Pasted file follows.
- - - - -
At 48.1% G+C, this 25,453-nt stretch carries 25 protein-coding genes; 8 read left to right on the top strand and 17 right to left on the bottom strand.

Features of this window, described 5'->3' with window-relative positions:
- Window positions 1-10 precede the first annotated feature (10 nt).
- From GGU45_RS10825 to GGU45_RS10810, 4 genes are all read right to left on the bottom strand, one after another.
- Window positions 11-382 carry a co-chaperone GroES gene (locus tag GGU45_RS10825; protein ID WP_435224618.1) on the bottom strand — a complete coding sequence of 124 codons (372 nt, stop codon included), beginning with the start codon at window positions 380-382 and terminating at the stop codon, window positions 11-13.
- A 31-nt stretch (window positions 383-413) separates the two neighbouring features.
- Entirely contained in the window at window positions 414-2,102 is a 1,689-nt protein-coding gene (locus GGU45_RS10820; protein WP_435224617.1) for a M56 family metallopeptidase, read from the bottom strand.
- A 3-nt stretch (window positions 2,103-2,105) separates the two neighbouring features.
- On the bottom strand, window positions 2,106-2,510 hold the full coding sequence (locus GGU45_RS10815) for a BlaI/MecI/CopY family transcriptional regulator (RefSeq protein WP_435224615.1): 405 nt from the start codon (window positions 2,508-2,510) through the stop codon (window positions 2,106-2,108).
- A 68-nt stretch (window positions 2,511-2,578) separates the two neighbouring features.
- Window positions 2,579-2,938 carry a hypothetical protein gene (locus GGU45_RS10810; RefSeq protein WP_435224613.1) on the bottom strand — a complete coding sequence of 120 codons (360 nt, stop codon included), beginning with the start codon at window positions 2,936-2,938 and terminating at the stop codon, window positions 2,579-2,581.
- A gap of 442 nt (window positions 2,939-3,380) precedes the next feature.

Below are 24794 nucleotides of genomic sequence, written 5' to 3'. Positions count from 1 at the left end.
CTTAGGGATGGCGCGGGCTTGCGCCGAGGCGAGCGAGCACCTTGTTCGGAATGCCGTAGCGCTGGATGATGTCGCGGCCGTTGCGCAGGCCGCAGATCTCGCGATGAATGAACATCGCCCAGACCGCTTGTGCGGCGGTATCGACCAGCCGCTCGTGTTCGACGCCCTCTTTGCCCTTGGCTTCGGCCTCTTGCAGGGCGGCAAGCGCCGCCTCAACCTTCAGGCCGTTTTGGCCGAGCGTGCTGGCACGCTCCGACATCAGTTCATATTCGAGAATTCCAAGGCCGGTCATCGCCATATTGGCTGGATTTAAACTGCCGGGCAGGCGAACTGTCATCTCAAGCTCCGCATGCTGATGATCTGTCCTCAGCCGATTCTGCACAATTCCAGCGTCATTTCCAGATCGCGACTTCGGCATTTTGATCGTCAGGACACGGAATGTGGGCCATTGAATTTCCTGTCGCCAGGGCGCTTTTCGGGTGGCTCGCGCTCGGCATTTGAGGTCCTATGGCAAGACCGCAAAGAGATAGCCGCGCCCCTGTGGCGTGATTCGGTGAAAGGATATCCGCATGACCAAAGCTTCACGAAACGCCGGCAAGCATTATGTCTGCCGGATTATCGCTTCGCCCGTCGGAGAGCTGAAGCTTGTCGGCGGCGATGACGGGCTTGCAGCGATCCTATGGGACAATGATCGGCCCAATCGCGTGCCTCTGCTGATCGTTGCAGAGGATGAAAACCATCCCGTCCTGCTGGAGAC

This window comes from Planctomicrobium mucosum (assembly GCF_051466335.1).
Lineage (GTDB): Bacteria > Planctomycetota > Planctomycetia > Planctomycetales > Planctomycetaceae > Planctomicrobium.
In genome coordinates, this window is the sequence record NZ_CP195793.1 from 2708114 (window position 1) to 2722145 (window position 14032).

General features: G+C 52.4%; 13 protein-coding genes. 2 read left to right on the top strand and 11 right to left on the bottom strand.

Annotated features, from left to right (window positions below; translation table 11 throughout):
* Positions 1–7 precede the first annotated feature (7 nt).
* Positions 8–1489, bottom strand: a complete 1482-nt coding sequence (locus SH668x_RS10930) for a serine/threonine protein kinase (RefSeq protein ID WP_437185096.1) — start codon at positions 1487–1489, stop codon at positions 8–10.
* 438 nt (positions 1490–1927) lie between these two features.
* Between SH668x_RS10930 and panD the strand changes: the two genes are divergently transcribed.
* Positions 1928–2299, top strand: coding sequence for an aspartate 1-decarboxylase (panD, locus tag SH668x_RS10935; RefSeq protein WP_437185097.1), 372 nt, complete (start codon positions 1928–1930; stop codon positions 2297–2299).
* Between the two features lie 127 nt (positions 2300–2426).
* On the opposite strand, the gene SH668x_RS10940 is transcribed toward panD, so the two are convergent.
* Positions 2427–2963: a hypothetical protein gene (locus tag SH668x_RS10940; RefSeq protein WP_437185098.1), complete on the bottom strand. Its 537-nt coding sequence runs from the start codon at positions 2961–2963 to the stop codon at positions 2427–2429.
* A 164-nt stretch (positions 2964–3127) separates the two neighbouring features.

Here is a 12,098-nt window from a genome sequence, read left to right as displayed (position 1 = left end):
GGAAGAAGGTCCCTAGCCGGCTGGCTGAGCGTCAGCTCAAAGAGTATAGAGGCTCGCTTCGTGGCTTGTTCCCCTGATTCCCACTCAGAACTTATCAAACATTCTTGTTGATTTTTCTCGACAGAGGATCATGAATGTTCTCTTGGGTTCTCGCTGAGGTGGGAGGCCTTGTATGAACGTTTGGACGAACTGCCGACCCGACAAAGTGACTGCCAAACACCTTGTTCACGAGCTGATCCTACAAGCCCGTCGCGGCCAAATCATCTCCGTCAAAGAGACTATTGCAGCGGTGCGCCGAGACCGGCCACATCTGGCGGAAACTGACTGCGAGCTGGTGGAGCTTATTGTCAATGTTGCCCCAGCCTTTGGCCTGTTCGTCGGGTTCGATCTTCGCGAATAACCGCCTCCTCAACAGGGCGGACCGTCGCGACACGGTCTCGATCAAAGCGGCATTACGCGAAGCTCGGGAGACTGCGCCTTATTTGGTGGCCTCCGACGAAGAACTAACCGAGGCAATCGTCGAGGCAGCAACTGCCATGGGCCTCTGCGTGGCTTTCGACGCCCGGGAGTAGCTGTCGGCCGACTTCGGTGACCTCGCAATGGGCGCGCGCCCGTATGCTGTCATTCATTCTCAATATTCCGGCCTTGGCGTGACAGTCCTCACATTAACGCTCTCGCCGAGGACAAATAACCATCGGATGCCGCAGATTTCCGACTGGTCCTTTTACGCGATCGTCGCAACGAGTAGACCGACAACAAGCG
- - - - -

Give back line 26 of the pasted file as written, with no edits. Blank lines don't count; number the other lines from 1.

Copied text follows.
* On the opposite strand, the gene SH668x_RS10940 is transcribed toward panD, so the two are convergent.